It’s no secret that Australia’s university sector has been confronted with fresh challenges in recent years. Rapid technical change in many industries has spawned a host of new skills requiring support and development, which has led to increased demands on both research agendas and teaching curricula.
In 2014, UniSA responded to this changing educational environment by offering academic staff the option of uncoupling research commitments from teaching outputs, introducing a Teaching Academic pathway for staff wanting to devote extra attention to curriculum development and prioritise educational outcomes.
As Provost and Chief Academic Officer Professor Allan Evans says, the initiative was designed to allow teaching academics to focus more energy on learning outcomes without hindering their career advancement.
“Previous academic appointments were either research only or full spectrum academics, who had both teaching and research obligations,” Prof Evans says. “But it was becoming increasingly difficult for all of our academics to pursue excellence in both teaching and research. Research was becoming more competitive and, as an institution, we were increasingly reliant on having great teachers committed to furthering the quality of education at the University. So, to provide people a choice in how they built their career, we created the Teaching Academic pathway.”
The pathway was introduced in UniSA’s 2014 Enterprise Agreement. The opportunity to apply for promotion as a Teaching Academic was implemented the following year, with 17 Teaching Academics promoted in 2015.
In 2018 UniSA promoted 59 academics, 13 of whom were Teaching Academics. Significantly, December 2018 saw the first Level D promotion in the Teaching Academic pathway, with Dr Nayana Parange promoted to Associate Professor and appointed Associate Dean: Online Education in the Division of Health Sciences.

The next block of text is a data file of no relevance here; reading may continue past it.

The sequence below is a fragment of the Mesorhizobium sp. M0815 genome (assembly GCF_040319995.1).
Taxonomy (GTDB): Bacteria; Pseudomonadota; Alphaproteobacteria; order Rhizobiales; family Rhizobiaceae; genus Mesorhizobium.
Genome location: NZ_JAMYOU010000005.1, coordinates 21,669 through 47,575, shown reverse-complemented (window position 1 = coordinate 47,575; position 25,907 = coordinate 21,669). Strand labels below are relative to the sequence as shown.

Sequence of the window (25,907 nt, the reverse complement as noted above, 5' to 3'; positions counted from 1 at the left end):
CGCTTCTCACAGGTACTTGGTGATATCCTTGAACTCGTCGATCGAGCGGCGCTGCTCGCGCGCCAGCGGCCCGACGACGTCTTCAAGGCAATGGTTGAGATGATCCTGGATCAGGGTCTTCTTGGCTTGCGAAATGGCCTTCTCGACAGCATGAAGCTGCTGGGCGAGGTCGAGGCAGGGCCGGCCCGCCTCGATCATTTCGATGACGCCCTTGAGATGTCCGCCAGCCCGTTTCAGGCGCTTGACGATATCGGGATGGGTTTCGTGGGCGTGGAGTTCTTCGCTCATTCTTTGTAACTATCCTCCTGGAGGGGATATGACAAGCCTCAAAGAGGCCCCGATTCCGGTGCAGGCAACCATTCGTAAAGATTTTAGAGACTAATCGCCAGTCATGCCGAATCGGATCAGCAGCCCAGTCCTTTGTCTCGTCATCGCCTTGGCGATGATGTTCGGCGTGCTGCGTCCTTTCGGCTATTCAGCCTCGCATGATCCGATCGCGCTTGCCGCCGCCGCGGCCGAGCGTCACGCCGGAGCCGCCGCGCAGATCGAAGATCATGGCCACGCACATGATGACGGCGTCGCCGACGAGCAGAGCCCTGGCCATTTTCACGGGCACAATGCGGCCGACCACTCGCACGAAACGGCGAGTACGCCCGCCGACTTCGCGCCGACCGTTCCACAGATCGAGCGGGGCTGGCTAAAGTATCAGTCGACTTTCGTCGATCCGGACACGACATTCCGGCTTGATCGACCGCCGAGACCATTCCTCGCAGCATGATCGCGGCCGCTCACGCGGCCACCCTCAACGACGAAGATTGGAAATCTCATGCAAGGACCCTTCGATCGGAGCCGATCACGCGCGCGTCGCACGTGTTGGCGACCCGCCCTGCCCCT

“My career spans 30 years, with experience in different roles as a clinician, but I’ve always been drawn to teaching, even before I came into academia in 2007, so this seemed like a great option for me.” says Assoc Prof Parange. “I feel this promotion is very exciting and humbling. It has encouraged and inspired me to continue to mentor, guide and lead colleagues. It paves the way for other academics and I want to encourage people to consider this pathway as a viable career progression pathway.”
Assoc Prof Parange made the switch to the Teaching Academic pathway in 2015 and says it not only allowed her to focus on curriculum development and teaching outcomes, but also provided unique opportunities for personal and professional development.
“It’s been an incredible development opportunity,” she says. “I have been involved in extensive teaching and learning committees, nationally and internationally. These have given me so much opportunity for networking and collaborating and expanding my own understanding, engaging with other academics who are passionate about teaching. Most satisfyingly, this has exposed me to ideas across disciplines, and now with UniSA Online, it’s across the whole University. It’s opened so many new directions for me.”
Assoc Prof Parange’s recent promotion is acknowledgement of her ability to combine extensive clinical experience with innovative teaching practices, driving curriculum development for online programs and emphasising the importance of close industry connections in emerging educational models.
“Assoc Prof Parange has been able to develop curriculum for a professional area, sonography, that is world leading, and engages students across Australia to undertake sonography as external students – where there’s a lot of online material, but also highly integrated practical training within professional facilities,” says Prof Evans.
Assoc Prof Parange suggests her success in shaping her curriculum derives as much from her passion for her profession as it does her passion for teaching.
“I have maintained my industry links and I am very active in my profession,” she says. “I am on several national and international boards, and I am practising. My accreditation is current, and I do a lot of volunteer humanitarian work in my profession. I have always kept my finger on the pulse and I bring that back to the classroom, so it is all very current and very relevant.”
Assoc Prof Parange says she has remained research active throughout her Teaching Academic career, including her research into the scholarship of teaching, and Prof Evans emphasises this is an important aspect of the pathway.
“This is not teaching cut free from research,” Prof Evans says. “The best teaching is based in research, just as the best research derives from an interaction with practice. That’s why Assoc Prof Parange is such a great role model for this pathway – she's research capable, with great research behind her, but also so passionate about teaching. It’s fantastic for the University to be able to reward and recognise that passion and that excellence.”